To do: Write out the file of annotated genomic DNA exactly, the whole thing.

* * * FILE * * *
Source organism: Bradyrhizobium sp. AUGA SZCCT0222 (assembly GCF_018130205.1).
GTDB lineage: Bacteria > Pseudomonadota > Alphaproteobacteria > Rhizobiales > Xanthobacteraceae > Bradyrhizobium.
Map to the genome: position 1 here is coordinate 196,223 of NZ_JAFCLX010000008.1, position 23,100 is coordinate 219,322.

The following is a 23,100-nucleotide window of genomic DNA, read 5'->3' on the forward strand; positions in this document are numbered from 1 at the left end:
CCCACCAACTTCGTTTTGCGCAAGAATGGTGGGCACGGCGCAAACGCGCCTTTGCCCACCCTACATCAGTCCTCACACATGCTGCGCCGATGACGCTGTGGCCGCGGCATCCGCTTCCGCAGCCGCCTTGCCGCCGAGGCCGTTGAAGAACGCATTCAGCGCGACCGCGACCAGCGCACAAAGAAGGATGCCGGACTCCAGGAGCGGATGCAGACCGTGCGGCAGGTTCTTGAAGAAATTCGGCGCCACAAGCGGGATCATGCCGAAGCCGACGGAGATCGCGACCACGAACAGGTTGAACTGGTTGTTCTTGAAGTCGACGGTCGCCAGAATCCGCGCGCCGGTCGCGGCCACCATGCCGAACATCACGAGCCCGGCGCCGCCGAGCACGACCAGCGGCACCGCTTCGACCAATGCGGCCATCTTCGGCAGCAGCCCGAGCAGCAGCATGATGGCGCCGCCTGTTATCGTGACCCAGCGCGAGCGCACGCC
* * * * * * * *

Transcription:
Source organism: Bradyrhizobium sp. AUGA SZCCT0222 (assembly GCF_018130205.1).
GTDB lineage: Bacteria > Pseudomonadota > Alphaproteobacteria > Rhizobiales > Xanthobacteraceae > Bradyrhizobium.
Map to the genome: position 1 here is coordinate 196,223 of NZ_JAFCLX010000008.1, position 23,100 is coordinate 219,322.

The following is a 23,100-nucleotide window of genomic DNA, read 5'->3' on the forward strand; positions in this document are numbered from 1 at the left end:
CCCACCAACTTCGTTTTGCGCAAGAATGGTGGGCACGGCGCAAACGCGCCTTTGCCCACCCTACATCAGTCCTCACACATGCTGCGCCGATGACGCTGTGGCCGCGGCATCCGCTTCCGCAGCCGCCTTGCCGCCGAGGCCGTTGAAGAACGCATTCAGCGCGACCGCGACCAGCGCACAAAGAAGGATGCCGGACTCCAGGAGCGGATGCAGACCGTGCGGCAGGTTCTTGAAGAAATTCGGCGCCACAAGCGGGATCATGCCGAAGCCGACGGAGATCGCGACCACGAACAGGTTGAACTGGTTGTTCTTGAAGTCGACGGTCGCCAGAATCCGCGCGCCGGTCGCGGCCACCATGCCGAACATCACGAGCCCGGCGCCGCCGAGCACGACCAGCGGCACCGCTTCGACCAATGCGGCCATCTTCGGCAGCAGCCCGAGCAGCAGCATGATGGCGCCGCCTGTTATCGTGACCCAGCGCGAGCGCACGCC